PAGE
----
Global Regulation, Local Solutions Emerging Themes 2020 - Page 27



SUPERVISION
370k
EMERGING THEMES 2020
Annuity
policies
£508bn
Prudential
Group
£37bn
Rothesay
£12bn
CONCLUSION
THE PROPOSED TRANSFER
The proposed transfer involved around 370,000
annuity policies with estimated liabilities of
£12 billion. There were to be no changes to
policy terms, and the policies would continue
to be administered (at least initially) by the
existing service provider.
VALUE OF THE INDEPENDENT EXPERT
AND REGULATORS’ CONCLUSIONS
While it has always been clear that Court
approval for a Part VII transfer is not a rubber
stamp, it is highly unusual for a transfer to fail if,
as in this case, neither the Independent Expert
nor the regulators identify any issues with it.
Mr Justice Snowden felt that the Independent
Expert’s and the regulators’ analyses were
limited to actuarial and Solvency II regulatory
principles, and the Court should take account
of broader questions.
THE COURT’S APPROACH
In line with earlier cases, Mr Justice Snowden’s
stated approach was to strike a balance
between the parties’ commercial rationale
and policyholder interests. However, some
of the factors he took into account were not
obviously directly relevant to the impact of
the transfer on policyholders. These included:
X
Policyholders originally chose PAC for its
age and established reputation. Rothesay,
a relative newcomer, did not share those
attributes
X
It was reasonable for policyholders to assume
from PAC’s literature that it would not seek to
transfer their policies
X
PAC had already achieved its commercial
objective of releasing regulatory capital to
support a proposed demerger through a
pre-transfer reinsurance with Rothesay.
26/
Mr Justice Snowden was also influenced by
the relative size of the parties – the Prudential
Group has assets of £508 billion, compared
to Rothesay’s post transfer asset base of £37
billion – and the fact that annuity policies
may provide the only source of income for
a policyholder.
IS LACK OF ADVERSE IMPACT
NO LONGER ENOUGH?
The Court’s approach to date has always
been to determine whether the transfer will
have a material adverse effect on policyholders
and to have regard to real, not fanciful, risks.
Mr Justice Snowden however was influenced
by the fact that PAC had qualities (longevity
and reputation) not shared by Rothesay;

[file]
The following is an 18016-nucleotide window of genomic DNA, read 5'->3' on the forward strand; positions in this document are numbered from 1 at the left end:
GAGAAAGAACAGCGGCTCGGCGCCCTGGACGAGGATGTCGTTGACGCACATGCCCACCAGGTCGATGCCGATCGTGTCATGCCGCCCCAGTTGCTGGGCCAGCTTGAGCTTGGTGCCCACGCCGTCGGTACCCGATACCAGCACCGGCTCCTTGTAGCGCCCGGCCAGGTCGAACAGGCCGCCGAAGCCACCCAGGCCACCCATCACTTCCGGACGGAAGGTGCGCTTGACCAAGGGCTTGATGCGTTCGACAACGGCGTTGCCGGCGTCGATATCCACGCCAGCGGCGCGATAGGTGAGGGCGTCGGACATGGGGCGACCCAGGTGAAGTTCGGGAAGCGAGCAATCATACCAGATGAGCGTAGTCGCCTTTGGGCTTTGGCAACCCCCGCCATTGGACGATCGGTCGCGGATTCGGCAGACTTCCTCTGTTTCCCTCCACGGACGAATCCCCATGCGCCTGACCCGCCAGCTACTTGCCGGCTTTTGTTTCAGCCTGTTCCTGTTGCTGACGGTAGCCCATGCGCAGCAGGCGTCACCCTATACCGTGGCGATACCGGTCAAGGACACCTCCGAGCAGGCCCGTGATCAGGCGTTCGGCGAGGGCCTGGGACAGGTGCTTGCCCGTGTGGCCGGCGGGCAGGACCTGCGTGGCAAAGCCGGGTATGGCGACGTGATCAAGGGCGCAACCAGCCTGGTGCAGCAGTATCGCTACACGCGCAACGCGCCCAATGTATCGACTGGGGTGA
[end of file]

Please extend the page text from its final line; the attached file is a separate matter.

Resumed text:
and by the impact on policyholders if Rothesay
should fail, even though the Independent
Expert considered the risk remote.
The Court’s approach to date has always
been to determine whether the transfer
will have a material adverse effect on
policyholders and to have regard to real,
not fanciful, risks
The judge’s approach seemed to be that if
the transferor would be better able to withstand
a shock than the transferee, the transfer
ought not to be sanctioned. This differs from
the previous approach that if the transferee
is financially strong, it should not matter that
the transferor has more assets. Mr Justice
Snowden acknowledged his view might have
been different if PAC’s commercial purpose
for the transfer was different; the transfer was
proposed to policyholders on different terms;
or, if there was less disparity between the
transferor and transferee in the characteristics
policyholders consider important when
selecting an annuity provider.
If Mr Justice Snowden’s approach is correct,
an insurer would need to find a counterparty
that is not just financially strong, but has
the same financial strength, longevity and
reputation as the transferor. This significantly
reduces the pool of potential acquirers. It could
also make it difficult for a specialist run-off
acquirer to take on even a relatively small book
from a substantial live underwriter. This could
have the effect of almost entirely undermining
the purpose of Part VII transfers.
The judge’s approach
seemed to be that if the
transferor would be better
able to withstand a shock
than the transferee, the
transfer ought not to be
sanctioned
Just two months after the Rothesay
decision, in October 2019 Mr Justice
Morgan sanctioned “without
hesitation” a Part VII transfer of
insurance business in Re Canada
Life Ltd. The Rothesay decision in
his view was clearly distinguishable.
There were proper commercial
reasons for the transfer. Canada
Life wanted to divest itself of a
non-core business, and was
disposing of it to a specialist
provider actively focused on that
business. Mr Justice Morgan held
that was likely to be of real benefit
to policyholders.
If a clear benefit to policyholders
can be shown, Rothesay should
not be an issue, but simply showing
that there is no financial prejudice
to policyholders may no longer
be sufficient.
ANTHONY LENNOX
Partner,
London
OLIVER SAUNDERS
Senior Associate,
London
/27

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